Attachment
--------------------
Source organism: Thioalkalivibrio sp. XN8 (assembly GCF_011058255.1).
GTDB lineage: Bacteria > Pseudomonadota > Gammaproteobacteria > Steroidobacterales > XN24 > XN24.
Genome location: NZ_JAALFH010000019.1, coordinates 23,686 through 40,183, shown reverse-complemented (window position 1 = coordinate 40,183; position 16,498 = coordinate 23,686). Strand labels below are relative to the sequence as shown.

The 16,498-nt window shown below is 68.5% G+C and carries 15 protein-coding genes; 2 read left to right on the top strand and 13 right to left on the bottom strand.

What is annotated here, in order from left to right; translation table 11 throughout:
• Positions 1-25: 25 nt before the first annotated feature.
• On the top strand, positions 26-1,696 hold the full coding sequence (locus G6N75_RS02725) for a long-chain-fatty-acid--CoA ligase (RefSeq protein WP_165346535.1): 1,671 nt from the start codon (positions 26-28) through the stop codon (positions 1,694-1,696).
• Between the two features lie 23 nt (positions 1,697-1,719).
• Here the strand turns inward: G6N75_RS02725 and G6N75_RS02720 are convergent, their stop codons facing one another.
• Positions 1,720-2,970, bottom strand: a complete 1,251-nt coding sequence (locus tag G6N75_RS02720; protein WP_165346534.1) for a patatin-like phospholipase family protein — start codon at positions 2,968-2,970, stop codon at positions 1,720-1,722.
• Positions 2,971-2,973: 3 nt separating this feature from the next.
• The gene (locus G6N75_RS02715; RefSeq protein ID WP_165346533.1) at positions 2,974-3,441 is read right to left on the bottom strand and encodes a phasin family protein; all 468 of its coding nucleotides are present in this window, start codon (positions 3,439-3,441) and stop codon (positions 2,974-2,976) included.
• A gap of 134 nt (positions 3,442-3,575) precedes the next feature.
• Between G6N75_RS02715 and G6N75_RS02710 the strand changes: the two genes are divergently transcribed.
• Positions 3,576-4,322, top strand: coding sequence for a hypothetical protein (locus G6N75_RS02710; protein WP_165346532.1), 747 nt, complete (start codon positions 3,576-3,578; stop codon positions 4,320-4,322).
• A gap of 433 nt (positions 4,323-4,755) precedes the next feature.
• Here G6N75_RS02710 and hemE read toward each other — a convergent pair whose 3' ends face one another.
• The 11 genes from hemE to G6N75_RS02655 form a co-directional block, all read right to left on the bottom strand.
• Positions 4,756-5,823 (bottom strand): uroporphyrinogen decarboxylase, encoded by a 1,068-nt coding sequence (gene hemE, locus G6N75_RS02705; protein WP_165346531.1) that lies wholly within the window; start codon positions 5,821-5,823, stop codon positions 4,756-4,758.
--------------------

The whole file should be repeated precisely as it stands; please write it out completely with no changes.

Source organism: Thioalkalivibrio sp. XN8 (assembly GCF_011058255.1).
GTDB lineage: Bacteria > Pseudomonadota > Gammaproteobacteria > Steroidobacterales > XN24 > XN24.
Genome location: NZ_JAALFH010000019.1, coordinates 23,686 through 40,183, shown reverse-complemented (window position 1 = coordinate 40,183; position 16,498 = coordinate 23,686). Strand labels below are relative to the sequence as shown.

The 16,498-nt window shown below is 68.5% G+C and carries 15 protein-coding genes; 2 read left to right on the top strand and 13 right to left on the bottom strand.

What is annotated here, in order from left to right; translation table 11 throughout:
• Positions 1-25: 25 nt before the first annotated feature.
• On the top strand, positions 26-1,696 hold the full coding sequence (locus G6N75_RS02725) for a long-chain-fatty-acid--CoA ligase (RefSeq protein WP_165346535.1): 1,671 nt from the start codon (positions 26-28) through the stop codon (positions 1,694-1,696).
• Between the two features lie 23 nt (positions 1,697-1,719).
• Here the strand turns inward: G6N75_RS02725 and G6N75_RS02720 are convergent, their stop codons facing one another.
• Positions 1,720-2,970, bottom strand: a complete 1,251-nt coding sequence (locus tag G6N75_RS02720; protein WP_165346534.1) for a patatin-like phospholipase family protein — start codon at positions 2,968-2,970, stop codon at positions 1,720-1,722.
• Positions 2,971-2,973: 3 nt separating this feature from the next.
• The gene (locus G6N75_RS02715; RefSeq protein ID WP_165346533.1) at positions 2,974-3,441 is read right to left on the bottom strand and encodes a phasin family protein; all 468 of its coding nucleotides are present in this window, start codon (positions 3,439-3,441) and stop codon (positions 2,974-2,976) included.
• A gap of 134 nt (positions 3,442-3,575) precedes the next feature.
• Between G6N75_RS02715 and G6N75_RS02710 the strand changes: the two genes are divergently transcribed.
• Positions 3,576-4,322, top strand: coding sequence for a hypothetical protein (locus G6N75_RS02710; protein WP_165346532.1), 747 nt, complete (start codon positions 3,576-3,578; stop codon positions 4,320-4,322).
• A gap of 433 nt (positions 4,323-4,755) precedes the next feature.
• Here G6N75_RS02710 and hemE read toward each other — a convergent pair whose 3' ends face one another.
• The 11 genes from hemE to G6N75_RS02655 form a co-directional block, all read right to left on the bottom strand.
• Positions 4,756-5,823 (bottom strand): uroporphyrinogen decarboxylase, encoded by a 1,068-nt coding sequence (gene hemE, locus G6N75_RS02705; protein WP_165346531.1) that lies wholly within the window; start codon positions 5,821-5,823, stop codon positions 4,756-4,758.